This is part one in a two part series about being invited to serve in the Peace Corps and the subsequent steps that are involved in being cleared to serve.
I have always been interested in the idea of service. I enjoyed being a Girl Scout all throughout childhood and even went on to get my Bronze, Silver, and Gold Awards with the organization. After college, I began working for the federal government as a civil servant. Although I liked working for the American people, I felt very removed. Did my work actually help anyone? Around the time that I was going through all of these questions in my head, Drew, one of my friends from college, announced that he had been accepted to the Peace Corps and was quitting his job, selling his car, and moving to Mozambique to teach science for two years. I was intrigued. Was this the kind of job that I had been looking for?
I began talking to Drew about his experience and became more and more convinced that the Peace Corps was the change that I needed. I wanted to work directly with people at the community level and I wanted to have the opportunity to travel and be immersed in another culture. I proposed the idea to Eric, and after talking it through for a while, he jumped on board. We researched how to apply as a couple and were happy to find out that the Peace Corps now accepts unmarried couples. We then looked through all of the openings and decided to apply in October 2014 to be Coastal Resource Management Volunteers in the Philippines. Since Eric and I both have Masters of Engineering degrees in Ocean Engineering, we thought that we would be shoo-ins.
The Start of a 22 Month Process
I’ll cut to the chase. We were wrong.
We got placed under consideration for the Philippines in early 2015 and interviewed shortly after that. Eric and I each had an audio/video interview with the recruiter for about an hour separately, and then we came together for a couples interview for another half hour or so. We were told that in the Philippines, they do not let couples serve in the same sector, so one of us would be able to do coastal work, while the other would have to work in youth development. Eric agreed that he would work in youth development, but I worried that it could cause tension in our relationship from either me feeling guilty or him feeling left out. In early March, decision time came and we were notified that we were not accepted to the Philippines. If we wanted to join the Peace Corps, we would have to reapply.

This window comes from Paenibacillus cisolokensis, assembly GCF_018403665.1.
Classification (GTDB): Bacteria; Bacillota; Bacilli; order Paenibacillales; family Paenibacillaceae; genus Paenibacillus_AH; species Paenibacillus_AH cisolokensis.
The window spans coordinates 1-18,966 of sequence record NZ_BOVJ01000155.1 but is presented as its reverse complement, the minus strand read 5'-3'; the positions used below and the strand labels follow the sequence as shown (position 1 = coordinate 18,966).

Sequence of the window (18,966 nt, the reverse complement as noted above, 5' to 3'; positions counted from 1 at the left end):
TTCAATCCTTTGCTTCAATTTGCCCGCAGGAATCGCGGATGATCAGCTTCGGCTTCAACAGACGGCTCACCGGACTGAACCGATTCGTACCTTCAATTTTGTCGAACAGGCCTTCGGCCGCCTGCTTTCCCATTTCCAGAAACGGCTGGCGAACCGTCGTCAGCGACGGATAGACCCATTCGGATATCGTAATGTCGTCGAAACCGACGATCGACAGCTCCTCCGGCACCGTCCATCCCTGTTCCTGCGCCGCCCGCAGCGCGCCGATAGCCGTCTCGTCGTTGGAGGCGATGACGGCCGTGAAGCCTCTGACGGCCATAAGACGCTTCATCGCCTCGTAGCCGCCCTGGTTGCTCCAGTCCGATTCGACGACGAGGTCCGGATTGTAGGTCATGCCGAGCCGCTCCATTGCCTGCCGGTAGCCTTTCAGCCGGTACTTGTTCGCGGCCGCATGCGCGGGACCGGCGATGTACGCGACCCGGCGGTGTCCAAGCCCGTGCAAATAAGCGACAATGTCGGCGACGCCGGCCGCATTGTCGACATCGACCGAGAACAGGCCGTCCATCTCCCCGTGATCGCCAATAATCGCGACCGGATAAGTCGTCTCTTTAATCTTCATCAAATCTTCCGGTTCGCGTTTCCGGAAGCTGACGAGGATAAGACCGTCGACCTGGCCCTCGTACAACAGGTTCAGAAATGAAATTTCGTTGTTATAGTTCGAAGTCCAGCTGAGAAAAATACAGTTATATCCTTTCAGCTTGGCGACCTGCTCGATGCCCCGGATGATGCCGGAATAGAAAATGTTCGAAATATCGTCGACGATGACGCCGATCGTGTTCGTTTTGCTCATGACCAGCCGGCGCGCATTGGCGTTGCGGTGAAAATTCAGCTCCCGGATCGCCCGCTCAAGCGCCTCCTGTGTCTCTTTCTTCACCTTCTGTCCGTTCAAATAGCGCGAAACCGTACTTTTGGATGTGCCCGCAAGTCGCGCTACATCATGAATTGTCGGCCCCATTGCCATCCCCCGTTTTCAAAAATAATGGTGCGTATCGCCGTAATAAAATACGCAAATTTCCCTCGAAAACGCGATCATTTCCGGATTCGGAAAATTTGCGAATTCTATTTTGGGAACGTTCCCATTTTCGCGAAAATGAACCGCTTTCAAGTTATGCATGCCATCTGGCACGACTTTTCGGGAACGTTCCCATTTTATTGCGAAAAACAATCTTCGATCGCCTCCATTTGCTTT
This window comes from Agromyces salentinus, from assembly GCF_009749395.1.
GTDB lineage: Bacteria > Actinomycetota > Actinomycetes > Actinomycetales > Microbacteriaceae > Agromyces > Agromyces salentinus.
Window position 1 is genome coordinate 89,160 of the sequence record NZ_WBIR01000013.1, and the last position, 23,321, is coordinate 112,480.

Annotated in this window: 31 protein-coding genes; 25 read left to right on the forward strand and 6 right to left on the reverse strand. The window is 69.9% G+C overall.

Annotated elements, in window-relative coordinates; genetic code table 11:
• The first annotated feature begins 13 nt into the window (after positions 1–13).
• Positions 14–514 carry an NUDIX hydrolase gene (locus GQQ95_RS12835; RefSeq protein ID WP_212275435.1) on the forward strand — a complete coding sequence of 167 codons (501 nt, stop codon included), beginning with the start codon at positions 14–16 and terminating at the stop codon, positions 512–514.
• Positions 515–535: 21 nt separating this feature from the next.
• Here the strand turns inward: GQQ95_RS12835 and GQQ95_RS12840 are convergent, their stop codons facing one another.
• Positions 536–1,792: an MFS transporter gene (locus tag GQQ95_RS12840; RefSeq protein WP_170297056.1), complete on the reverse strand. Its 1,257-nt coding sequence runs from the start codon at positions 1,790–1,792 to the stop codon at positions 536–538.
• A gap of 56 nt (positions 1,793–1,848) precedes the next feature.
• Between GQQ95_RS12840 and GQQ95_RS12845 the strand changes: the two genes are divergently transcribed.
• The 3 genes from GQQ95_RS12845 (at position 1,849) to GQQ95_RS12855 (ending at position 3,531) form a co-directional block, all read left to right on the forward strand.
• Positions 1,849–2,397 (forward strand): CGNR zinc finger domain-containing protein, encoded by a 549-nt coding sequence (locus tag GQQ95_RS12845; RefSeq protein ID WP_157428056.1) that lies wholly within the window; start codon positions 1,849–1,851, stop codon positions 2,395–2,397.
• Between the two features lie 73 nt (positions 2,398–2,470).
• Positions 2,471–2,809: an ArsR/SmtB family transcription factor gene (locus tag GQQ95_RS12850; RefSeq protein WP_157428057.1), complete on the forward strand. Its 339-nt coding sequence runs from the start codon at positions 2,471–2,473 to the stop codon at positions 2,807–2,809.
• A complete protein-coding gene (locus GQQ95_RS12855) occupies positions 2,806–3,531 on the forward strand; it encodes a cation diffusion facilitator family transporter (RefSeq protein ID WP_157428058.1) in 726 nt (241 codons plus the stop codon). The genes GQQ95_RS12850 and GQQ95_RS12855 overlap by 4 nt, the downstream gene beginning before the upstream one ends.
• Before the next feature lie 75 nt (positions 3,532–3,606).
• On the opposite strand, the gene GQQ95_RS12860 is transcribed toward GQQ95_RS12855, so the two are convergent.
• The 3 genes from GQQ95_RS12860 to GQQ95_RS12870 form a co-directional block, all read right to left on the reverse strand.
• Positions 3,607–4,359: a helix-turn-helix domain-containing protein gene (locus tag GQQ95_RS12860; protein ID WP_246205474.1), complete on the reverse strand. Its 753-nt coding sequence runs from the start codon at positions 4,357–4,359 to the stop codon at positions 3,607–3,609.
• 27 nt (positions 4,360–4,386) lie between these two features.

So that is what we did.
One day after getting denied for the Philippines, Eric and I reapplied. This time, we said that we would go anywhere and do anything. This way, they would place us under consideration for whichever country they saw as the best fit for us and our educational backgrounds. In March 2015, we got placed under consideration for Ethiopia to work in the environmental sector.
We got asked to interview at the end of May and scheduled interviews in early July. We were happy to hear that in Ethiopia, we would be allowed to work in the same sector, and since we had already completed a full interview, we would only need abridged interviews this time. We completed our interviews in July and submitted a couples questionnaire and then we waited….again.
Finally, on August 31st, we were notified that we were not accepted, again. This time, however, they asked if we would like to keep our applications open because we “have the skills and qualifications to be competitive for Peace Corps service” and there were programs leaving in April and June of 2016 that had a high need for volunteers. Eric and I talked it through and decided to keep our applications open. It was discouraging to get denied twice, but now at almost a year since the idea of the Peace Corps had first entered our minds, we still had the determination to go.
11 Months Into Our Application Process
In September 2015, we got placed under consideration for Liberia. Nothing ever came of this and we were told on November 30th that they were not able to offer us a position. Again, they told us that they would like to keep our applications active because there was a high need for math and science education volunteers departing between July and September 2016. We agreed……….again. Why not?
Are you sensing the pattern here? It’s almost done, I swear.
14 Months Into Our Application Process
So finally, in early December 2015, we were placed under consideration for Namibia. We knew the deal by now. In mid December, we were asked to do a short phone interview. We scheduled our phone interviews for right after New Years 2016. We both thought that they went well, but we weren’t putting much stock in it because we had been going through this same pattern for a while now.
16 Months Into Our Application Process
On February 11, 2016, I got a call from Eric. I was on a work trip in Chesapeake, VA simvastatin 40 mg tablet. He asked me if I had checked my e-mail and I had not. He excitedly said, “WE GOT INTO NAMIBIA” and I responded, “Are you serious?” I was in total disbelief. I was just starting to rationalize in my head that the Peace Corps was not going to happen for us. I guess letting go made the difference.
Little did we know that the hard part was just about to begin (part two starts here).